The intersection of the environment, security, and policymaking is often glossed over, even at a venerable institution like the U.S. Military Academy at West Point, which trains the future officers of the U.S. Army. I am teaching a new mini-course within the geography program that aims to change this situation, using a region-specific approach. The course is designed to show geography majors how the environment can act as a catalyst for conflict or simply as an amplifier of existing problems. A series of 14 lessons will focus on defining environmental security, the role it plays in policymaking decisions, the significance of the military in these situations, and the intelligence-gathering and dissemination processes.
The military is evolving, and the armed services often find themselves involved in activities clearly classified as “other than war”; a key example is the recent formation of the U.S. Africa Command (AFRICOM), which focuses on “war prevention rather than war-fighting.” The bottom-line goal of West Point’s environmental security course is to educate future Army leaders on the interrelatedness of the environment and human activities, because these are issues they are likely to face in their careers.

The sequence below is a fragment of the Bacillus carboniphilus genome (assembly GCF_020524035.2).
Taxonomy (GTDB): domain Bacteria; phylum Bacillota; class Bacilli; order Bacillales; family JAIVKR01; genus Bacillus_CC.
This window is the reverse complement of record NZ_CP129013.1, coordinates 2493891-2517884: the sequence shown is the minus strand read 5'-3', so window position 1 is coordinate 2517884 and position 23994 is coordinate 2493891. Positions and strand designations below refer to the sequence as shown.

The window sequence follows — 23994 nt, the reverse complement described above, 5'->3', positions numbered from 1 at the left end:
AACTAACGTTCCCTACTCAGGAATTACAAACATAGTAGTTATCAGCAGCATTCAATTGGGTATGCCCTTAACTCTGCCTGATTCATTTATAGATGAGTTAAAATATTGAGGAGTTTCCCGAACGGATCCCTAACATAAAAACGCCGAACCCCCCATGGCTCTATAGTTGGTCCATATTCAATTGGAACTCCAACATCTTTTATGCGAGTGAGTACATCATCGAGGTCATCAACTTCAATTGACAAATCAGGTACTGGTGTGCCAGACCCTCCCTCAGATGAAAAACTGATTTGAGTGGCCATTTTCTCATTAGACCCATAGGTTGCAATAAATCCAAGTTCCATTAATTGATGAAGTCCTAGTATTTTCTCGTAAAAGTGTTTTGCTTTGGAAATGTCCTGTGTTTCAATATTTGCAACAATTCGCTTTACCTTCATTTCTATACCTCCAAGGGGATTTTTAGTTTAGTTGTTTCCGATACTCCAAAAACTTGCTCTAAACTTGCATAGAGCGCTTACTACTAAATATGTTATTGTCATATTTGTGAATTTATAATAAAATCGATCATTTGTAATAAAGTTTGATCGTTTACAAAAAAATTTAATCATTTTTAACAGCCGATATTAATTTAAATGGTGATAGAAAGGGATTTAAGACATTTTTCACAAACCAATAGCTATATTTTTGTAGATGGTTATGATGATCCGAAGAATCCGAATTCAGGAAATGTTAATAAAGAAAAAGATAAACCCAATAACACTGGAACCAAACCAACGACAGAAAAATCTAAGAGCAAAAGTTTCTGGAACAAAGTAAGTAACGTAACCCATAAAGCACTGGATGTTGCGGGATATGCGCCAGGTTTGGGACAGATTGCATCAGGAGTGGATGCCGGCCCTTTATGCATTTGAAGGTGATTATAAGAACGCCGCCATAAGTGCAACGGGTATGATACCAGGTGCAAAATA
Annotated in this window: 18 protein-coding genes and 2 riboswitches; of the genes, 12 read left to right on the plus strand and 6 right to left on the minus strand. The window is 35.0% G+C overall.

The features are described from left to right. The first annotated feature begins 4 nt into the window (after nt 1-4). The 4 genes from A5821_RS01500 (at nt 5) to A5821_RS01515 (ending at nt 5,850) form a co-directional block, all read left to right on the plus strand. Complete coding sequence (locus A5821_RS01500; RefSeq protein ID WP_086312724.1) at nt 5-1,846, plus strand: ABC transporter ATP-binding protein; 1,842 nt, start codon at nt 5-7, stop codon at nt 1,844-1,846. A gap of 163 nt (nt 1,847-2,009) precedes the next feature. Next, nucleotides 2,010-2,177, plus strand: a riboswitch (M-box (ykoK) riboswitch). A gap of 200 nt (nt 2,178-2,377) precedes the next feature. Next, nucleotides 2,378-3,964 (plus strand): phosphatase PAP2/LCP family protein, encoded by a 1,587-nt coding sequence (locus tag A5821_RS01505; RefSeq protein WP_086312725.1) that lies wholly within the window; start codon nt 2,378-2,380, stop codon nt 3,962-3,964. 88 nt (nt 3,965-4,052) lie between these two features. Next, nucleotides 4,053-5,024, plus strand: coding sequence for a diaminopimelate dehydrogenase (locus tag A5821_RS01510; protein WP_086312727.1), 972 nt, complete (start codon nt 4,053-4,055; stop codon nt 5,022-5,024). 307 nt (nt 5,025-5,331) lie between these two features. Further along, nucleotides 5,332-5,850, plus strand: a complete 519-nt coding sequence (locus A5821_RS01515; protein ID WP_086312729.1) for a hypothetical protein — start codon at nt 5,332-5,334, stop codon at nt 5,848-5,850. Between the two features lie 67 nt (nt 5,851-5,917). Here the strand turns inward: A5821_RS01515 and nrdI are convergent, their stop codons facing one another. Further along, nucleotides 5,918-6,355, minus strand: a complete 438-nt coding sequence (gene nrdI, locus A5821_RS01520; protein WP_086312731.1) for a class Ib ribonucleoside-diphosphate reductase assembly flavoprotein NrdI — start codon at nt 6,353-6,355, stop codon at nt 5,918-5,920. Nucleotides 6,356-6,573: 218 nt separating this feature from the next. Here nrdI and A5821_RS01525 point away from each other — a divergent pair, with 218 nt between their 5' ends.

The 11 students taking the course this semester will be required to read, comment on, and analyze a New Security Beat blog topic they find especially interesting, as well as pitch an idea for a potential blog entry. The blogging project is being incorporated into the course to expose students to near real-time perspectives from subject-matter experts in environmental security and related fields. Other readings will come from peer-reviewed journals, the Army War College, and other U.S. government sources. The course will conclude with an integrative experience where students apply what they have learned to a set of “what-if” scenarios from across the globe.
The mini-course, along with the blog exercise, has been a welcome addition to the geography program’s line-up. Feedback from this first-ever attempt to teach environmental security to geography majors at West Point will be compiled, and environmental security will either be developed into a more comprehensive course or split among several existing courses within the geography curriculum, such as environmental geography, climatology, and several regional geography courses. I look forward to sharing my reflections on teaching the mini-course with New Security Beat readers in the coming months.
Photo: U.S. Military Academy at West Point. Courtesy Flickr user Devonaire Eye.
Lieutenant Colonel Luis A. Rios USAF is an assistant professor in the Department of Geography and Environmental Engineering at the U.S. Military Academy at West Point.